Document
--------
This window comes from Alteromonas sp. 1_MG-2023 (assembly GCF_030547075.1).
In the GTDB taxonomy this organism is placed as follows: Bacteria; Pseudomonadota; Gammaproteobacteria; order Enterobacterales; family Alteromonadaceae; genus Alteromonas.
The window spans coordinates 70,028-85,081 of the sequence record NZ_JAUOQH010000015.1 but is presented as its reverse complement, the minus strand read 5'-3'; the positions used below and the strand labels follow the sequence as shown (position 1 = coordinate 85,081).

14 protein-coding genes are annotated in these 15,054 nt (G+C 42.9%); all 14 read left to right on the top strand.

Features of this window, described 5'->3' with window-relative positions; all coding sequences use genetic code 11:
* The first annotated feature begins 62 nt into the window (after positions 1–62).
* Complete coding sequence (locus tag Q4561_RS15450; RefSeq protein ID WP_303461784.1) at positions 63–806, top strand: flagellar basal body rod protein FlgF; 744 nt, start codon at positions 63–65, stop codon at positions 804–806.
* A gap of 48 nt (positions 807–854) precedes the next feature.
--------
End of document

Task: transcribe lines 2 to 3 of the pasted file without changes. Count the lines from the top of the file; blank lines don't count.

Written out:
In the GTDB taxonomy this organism is placed as follows: Bacteria; Pseudomonadota; Gammaproteobacteria; order Enterobacterales; family Alteromonadaceae; genus Alteromonas.
The window spans coordinates 70,028-85,081 of the sequence record NZ_JAUOQH010000015.1 but is presented as its reverse complement, the minus strand read 5'-3'; the positions used below and the strand labels follow the sequence as shown (position 1 = coordinate 85,081).